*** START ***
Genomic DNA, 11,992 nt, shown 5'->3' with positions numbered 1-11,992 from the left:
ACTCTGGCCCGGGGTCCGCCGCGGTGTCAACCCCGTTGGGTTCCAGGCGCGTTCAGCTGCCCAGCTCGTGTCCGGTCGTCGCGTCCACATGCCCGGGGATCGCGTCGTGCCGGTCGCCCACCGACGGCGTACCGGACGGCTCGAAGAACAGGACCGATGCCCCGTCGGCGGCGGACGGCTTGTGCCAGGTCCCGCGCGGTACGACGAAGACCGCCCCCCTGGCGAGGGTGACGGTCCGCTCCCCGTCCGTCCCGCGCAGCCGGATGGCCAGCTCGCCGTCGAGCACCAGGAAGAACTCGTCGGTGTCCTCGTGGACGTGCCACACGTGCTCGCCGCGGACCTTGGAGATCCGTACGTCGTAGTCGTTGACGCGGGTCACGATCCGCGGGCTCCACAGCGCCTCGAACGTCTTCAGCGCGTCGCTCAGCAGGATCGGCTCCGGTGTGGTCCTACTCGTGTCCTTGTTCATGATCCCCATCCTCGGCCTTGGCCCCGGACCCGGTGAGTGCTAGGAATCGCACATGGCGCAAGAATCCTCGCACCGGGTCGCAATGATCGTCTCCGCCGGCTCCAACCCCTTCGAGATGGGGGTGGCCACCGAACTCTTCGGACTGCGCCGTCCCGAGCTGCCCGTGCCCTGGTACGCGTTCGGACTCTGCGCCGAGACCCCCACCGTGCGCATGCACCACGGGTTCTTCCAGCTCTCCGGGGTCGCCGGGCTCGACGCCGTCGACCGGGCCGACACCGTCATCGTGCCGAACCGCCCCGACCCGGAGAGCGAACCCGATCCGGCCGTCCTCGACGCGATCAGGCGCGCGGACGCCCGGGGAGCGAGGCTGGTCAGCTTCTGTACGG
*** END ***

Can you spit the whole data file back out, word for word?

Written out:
Genomic DNA, 11,992 nt, shown 5'->3' with positions numbered 1-11,992 from the left:
ACTCTGGCCCGGGGTCCGCCGCGGTGTCAACCCCGTTGGGTTCCAGGCGCGTTCAGCTGCCCAGCTCGTGTCCGGTCGTCGCGTCCACATGCCCGGGGATCGCGTCGTGCCGGTCGCCCACCGACGGCGTACCGGACGGCTCGAAGAACAGGACCGATGCCCCGTCGGCGGCGGACGGCTTGTGCCAGGTCCCGCGCGGTACGACGAAGACCGCCCCCCTGGCGAGGGTGACGGTCCGCTCCCCGTCCGTCCCGCGCAGCCGGATGGCCAGCTCGCCGTCGAGCACCAGGAAGAACTCGTCGGTGTCCTCGTGGACGTGCCACACGTGCTCGCCGCGGACCTTGGAGATCCGTACGTCGTAGTCGTTGACGCGGGTCACGATCCGCGGGCTCCACAGCGCCTCGAACGTCTTCAGCGCGTCGCTCAGCAGGATCGGCTCCGGTGTGGTCCTACTCGTGTCCTTGTTCATGATCCCCATCCTCGGCCTTGGCCCCGGACCCGGTGAGTGCTAGGAATCGCACATGGCGCAAGAATCCTCGCACCGGGTCGCAATGATCGTCTCCGCCGGCTCCAACCCCTTCGAGATGGGGGTGGCCACCGAACTCTTCGGACTGCGCCGTCCCGAGCTGCCCGTGCCCTGGTACGCGTTCGGACTCTGCGCCGAGACCCCCACCGTGCGCATGCACCACGGGTTCTTCCAGCTCTCCGGGGTCGCCGGGCTCGACGCCGTCGACCGGGCCGACACCGTCATCGTGCCGAACCGCCCCGACCCGGAGAGCGAACCCGATCCGGCCGTCCTCGACGCGATCAGGCGCGCGGACGCCCGGGGAGCGAGGCTGGTCAGCTTCTGTACGG